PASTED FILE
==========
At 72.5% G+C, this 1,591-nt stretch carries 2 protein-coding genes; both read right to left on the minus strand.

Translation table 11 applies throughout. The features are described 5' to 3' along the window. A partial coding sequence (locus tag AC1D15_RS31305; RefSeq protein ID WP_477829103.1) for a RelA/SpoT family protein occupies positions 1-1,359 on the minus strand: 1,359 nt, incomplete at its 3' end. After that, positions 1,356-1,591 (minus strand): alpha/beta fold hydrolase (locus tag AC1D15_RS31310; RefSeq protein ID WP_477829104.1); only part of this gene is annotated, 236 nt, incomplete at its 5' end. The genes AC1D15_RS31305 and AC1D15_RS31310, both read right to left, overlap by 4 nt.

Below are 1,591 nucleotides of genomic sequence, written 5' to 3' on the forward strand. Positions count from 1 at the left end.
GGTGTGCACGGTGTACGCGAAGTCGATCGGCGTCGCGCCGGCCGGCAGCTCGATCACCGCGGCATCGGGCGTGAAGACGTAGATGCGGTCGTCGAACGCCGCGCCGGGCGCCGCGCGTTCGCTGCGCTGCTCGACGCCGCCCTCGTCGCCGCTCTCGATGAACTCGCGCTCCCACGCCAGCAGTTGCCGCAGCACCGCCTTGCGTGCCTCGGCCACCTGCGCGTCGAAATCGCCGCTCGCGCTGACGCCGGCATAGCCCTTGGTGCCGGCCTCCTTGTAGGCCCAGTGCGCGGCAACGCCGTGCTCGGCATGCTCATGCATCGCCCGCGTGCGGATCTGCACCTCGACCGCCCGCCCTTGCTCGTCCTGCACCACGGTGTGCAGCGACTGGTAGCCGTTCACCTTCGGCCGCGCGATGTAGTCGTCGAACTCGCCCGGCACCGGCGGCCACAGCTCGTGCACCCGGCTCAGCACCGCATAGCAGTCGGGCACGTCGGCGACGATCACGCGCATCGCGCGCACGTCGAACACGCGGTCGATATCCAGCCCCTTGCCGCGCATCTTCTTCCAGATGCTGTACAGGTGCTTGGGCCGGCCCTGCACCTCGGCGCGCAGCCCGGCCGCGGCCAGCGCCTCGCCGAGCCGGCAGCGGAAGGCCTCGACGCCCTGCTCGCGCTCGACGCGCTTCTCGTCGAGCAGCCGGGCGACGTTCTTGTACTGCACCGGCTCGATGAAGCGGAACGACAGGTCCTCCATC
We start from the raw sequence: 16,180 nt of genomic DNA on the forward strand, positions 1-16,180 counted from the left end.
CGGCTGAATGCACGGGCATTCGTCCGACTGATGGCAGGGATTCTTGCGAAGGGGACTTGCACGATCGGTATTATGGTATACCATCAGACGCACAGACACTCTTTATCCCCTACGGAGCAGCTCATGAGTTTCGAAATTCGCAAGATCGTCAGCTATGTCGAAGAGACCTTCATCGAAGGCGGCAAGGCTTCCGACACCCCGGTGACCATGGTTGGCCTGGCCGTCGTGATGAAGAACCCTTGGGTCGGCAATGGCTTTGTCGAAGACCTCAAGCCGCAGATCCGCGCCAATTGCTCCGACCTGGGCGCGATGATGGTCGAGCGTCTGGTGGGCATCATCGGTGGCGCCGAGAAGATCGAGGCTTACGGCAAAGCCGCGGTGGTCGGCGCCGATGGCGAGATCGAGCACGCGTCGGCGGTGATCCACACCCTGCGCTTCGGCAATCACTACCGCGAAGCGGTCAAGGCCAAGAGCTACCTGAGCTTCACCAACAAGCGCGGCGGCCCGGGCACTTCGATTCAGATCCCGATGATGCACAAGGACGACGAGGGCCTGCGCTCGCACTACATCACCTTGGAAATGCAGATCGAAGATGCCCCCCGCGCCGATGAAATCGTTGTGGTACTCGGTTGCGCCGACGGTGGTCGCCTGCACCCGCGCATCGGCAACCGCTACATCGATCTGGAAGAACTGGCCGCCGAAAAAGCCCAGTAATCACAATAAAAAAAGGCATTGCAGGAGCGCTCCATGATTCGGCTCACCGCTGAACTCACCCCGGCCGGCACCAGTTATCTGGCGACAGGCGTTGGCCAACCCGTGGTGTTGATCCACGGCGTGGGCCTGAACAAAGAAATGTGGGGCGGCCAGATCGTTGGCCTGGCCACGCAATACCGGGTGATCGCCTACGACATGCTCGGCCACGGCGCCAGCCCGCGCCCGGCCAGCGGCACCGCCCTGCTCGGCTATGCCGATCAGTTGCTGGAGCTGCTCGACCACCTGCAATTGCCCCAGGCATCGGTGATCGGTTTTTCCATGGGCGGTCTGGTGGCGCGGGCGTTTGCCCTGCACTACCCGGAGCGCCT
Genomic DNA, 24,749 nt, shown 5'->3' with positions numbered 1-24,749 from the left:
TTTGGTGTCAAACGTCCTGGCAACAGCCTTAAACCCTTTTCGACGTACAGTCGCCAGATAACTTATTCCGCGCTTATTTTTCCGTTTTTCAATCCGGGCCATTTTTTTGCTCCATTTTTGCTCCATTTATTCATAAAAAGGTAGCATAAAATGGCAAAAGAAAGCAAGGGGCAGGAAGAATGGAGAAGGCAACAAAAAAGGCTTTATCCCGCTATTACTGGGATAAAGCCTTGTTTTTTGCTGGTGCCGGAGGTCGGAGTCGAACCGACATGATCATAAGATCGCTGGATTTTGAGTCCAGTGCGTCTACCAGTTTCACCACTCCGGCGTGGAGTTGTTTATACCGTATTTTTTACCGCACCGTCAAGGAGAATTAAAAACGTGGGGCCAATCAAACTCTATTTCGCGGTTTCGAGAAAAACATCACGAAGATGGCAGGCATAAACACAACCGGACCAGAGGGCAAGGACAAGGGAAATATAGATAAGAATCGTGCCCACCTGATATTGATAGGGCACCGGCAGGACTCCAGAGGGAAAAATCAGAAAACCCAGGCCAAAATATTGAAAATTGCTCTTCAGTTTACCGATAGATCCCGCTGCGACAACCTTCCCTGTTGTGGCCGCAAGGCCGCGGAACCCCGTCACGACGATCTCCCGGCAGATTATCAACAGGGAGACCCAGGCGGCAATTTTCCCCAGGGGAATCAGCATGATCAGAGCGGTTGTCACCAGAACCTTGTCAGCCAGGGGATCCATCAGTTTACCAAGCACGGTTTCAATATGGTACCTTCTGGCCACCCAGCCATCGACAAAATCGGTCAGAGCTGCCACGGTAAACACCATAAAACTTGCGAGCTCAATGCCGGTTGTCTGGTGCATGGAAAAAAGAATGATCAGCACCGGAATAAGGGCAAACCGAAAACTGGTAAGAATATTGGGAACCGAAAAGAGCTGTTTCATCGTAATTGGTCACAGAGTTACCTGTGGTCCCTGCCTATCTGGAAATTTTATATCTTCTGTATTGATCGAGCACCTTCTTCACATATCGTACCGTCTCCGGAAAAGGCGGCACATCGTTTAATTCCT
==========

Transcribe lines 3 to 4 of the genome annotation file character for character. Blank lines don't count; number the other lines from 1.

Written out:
Below are 1,591 nucleotides of genomic sequence, written 5' to 3' on the forward strand. Positions count from 1 at the left end.
GGTGTGCACGGTGTACGCGAAGTCGATCGGCGTCGCGCCGGCCGGCAGCTCGATCACCGCGGCATCGGGCGTGAAGACGTAGATGCGGTCGTCGAACGCCGCGCCGGGCGCCGCGCGTTCGCTGCGCTGCTCGACGCCGCCCTCGTCGCCGCTCTCGATGAACTCGCGCTCCCACGCCAGCAGTTGCCGCAGCACCGCCTTGCGTGCCTCGGCCACCTGCGCGTCGAAATCGCCGCTCGCGCTGACGCCGGCATAGCCCTTGGTGCCGGCCTCCTTGTAGGCCCAGTGCGCGGCAACGCCGTGCTCGGCATGCTCATGCATCGCCCGCGTGCGGATCTGCACCTCGACCGCCCGCCCTTGCTCGTCCTGCACCACGGTGTGCAGCGACTGGTAGCCGTTCACCTTCGGCCGCGCGATGTAGTCGTCGAACTCGCCCGGCACCGGCGGCCACAGCTCGTGCACCCGGCTCAGCACCGCATAGCAGTCGGGCACGTCGGCGACGATCACGCGCATCGCGCGCACGTCGAACACGCGGTCGATATCCAGCCCCTTGCCGCGCATCTTCTTCCAGATGCTGTACAGGTGCTTGGGCCGGCCCTGCACCTCGGCGCGCAGCCCGGCCGCGGCCAGCGCCTCGCCGAGCCGGCAGCGGAAGGCCTCGACGCCCTGCTCGCGCTCGACGCGCTTCTCGTCGAGCAGCCGGGCGACGTTCTTGTACTGCACCGGCTCGATGAAGCGGAACGACAGGTCCTCCATC